The peace of Aix-la-Chapelle, in 1748, was only a truce. Eight years, however, of successful and unsuccessful war, had rendered peace desirable. During the progress of hostilities, nothing had been gained by either party but an accumulation of debt. Humanity had suffered without an object, and without a result. Everything taken during the war was restored, and the boundaries between the English and French colonies in North America as unsettled as before. The important questions which had provoked hostilities were still unadjusted. The contin. uance of public tranquillity was intrusted to standing armies; and the balance of power, which had puzzled so many statesmen, remained as unfixed and uncertain as ever.

Although able men had negotiated the treaty, and supposed, and perhaps believed, themselves the arbiters of mankind—the pacificators of the world, their insight into futurity must have been limited, indeed, if they supposed that the workings of avarice and ambition would therefore cease, or that standing armies, mortified by defeat or flushed with victory, were suitable depositors of Europe's safety or of man's repose.

While the British ministry were depending on the success of their conferences at Paris, the French in North America were executing their plans of encroachment upon the English colonies ; and in order to engross the whole trade in fur with the Indians, had made some progress, as we have already remarked, in erecting a line of forts between Canada and New Orleans. Their commercial spirit, however, did not keep pace with their ambition. They could not, or rather did not, supply the Indians with the necessaries they wanted; many, therefore, resorted to the English settlements upon the Atlantic coast, and a spirit of rivalship was thence forward excited. The English undersold the French trader. The Indians saw, and marked the difference, and sometimes wavered in their political faith.

The spirit of commercial monopoly thus unreasonably excited, in a few years, notwithstanding the peace of Aix-la-Chapelle, roused the whole civilized world once more to arms.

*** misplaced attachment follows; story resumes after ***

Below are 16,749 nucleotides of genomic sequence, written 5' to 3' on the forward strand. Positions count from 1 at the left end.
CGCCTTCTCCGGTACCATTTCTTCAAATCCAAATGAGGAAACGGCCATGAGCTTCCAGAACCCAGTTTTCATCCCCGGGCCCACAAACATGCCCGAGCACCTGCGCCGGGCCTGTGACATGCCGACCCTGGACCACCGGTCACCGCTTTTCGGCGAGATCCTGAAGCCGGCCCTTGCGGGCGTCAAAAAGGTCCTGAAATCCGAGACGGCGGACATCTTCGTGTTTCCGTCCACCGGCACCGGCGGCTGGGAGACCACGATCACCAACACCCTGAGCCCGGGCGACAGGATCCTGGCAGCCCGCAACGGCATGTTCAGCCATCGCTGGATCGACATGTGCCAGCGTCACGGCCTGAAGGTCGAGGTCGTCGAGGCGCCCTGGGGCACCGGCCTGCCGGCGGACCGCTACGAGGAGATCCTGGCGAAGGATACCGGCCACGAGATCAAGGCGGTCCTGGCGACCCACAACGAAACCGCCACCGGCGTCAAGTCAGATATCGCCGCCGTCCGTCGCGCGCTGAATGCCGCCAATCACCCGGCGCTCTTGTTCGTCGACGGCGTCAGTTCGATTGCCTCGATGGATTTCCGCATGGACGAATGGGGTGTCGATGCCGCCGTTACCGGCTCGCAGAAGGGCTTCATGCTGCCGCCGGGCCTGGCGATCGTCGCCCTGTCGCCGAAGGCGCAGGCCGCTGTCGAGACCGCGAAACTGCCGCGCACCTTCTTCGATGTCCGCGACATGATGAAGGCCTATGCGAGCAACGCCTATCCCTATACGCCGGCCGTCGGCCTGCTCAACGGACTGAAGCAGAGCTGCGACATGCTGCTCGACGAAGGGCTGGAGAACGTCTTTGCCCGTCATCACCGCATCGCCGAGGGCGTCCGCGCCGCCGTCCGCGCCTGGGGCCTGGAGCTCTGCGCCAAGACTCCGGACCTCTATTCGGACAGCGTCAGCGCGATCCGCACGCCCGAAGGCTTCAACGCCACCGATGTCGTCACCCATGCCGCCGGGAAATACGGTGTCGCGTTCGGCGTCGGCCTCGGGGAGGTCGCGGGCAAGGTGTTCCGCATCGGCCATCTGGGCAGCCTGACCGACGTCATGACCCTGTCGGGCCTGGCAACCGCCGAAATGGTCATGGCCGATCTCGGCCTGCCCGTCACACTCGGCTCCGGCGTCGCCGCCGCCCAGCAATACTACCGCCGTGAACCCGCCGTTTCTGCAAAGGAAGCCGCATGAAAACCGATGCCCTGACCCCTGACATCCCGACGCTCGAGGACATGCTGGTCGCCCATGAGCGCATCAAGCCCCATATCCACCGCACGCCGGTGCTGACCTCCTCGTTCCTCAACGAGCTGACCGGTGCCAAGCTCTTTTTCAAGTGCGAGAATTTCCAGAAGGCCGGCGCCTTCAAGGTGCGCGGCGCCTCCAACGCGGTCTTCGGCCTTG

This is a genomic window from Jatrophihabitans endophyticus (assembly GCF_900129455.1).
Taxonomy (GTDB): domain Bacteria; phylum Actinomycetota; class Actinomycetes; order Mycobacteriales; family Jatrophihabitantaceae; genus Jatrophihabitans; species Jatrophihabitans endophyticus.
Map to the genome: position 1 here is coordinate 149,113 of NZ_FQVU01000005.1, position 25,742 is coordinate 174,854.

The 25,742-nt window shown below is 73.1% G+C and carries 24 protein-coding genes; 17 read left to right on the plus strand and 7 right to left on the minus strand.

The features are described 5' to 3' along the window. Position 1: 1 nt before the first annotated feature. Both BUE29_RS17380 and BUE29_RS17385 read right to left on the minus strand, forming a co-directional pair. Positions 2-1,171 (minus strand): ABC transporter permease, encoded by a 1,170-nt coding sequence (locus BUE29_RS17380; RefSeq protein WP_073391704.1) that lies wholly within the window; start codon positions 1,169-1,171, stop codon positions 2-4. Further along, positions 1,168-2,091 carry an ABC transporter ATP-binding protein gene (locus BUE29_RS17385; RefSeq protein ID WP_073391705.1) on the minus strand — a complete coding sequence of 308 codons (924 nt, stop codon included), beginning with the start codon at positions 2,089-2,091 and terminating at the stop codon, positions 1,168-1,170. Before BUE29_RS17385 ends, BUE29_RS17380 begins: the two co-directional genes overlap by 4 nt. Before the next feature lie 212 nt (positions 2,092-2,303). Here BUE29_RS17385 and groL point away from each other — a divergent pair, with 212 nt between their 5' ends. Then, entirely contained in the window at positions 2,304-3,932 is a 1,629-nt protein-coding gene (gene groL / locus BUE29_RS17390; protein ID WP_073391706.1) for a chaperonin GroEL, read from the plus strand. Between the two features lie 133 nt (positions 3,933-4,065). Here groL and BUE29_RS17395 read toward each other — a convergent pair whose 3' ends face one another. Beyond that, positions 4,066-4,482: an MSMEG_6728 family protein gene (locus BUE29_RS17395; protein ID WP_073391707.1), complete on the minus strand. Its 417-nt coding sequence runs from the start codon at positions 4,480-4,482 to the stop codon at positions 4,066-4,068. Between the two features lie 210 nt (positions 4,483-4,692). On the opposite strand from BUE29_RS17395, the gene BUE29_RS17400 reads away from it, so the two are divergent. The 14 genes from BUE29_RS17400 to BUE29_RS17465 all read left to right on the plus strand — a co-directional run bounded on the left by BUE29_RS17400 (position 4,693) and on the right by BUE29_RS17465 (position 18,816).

The war which followed (in 1756,) being, as Smollet, the English historian (untruly) observes, " a native of America,” and producing in its result a change of masters for a consid. erable portion of this vast Continent, (including the whole State of Illinois,) demands on this occasion something more than a few passing remarks.

Previous to the year one thousand seven hundred and fifty-three, the English colonists had scarcely ventured as far as the Ohio. The Appa. lachian and Alleghany chain of mountains, seemed for awhile to have bound them in an orbit, beyond which none save the solitary hunter, or the indefatigable vender of English merchandise, had sought to penetrate. The latter, however, in their excursions saw it was a goodly land ; and the restless foot of English adventure is never satisfied with transient impressions.

A plan had previously been formed in Virginia, to organize a company to colonize this beautiful valley. The design, however, had been frus. trated, partly by the indolence and timidity of the English ministry, who were either afraid or unwilling to give umbrage to the French, and partly by reason of jealousy and divisions which existed among the col. onists. These circumstances, while they retarded the march of English enterprise, stimulated the French to new and reiterated efforts.

Soon after the peace of Aix-la-Chapelle, the organization of the Ohio company” was revived, and an extensive tract of land, south of Pennsylvania, was patented to certain individuals by the English crown. An exclusive privilege at the same time was granted to the company, of tra. ding with the Indians on the banks of the Ohio.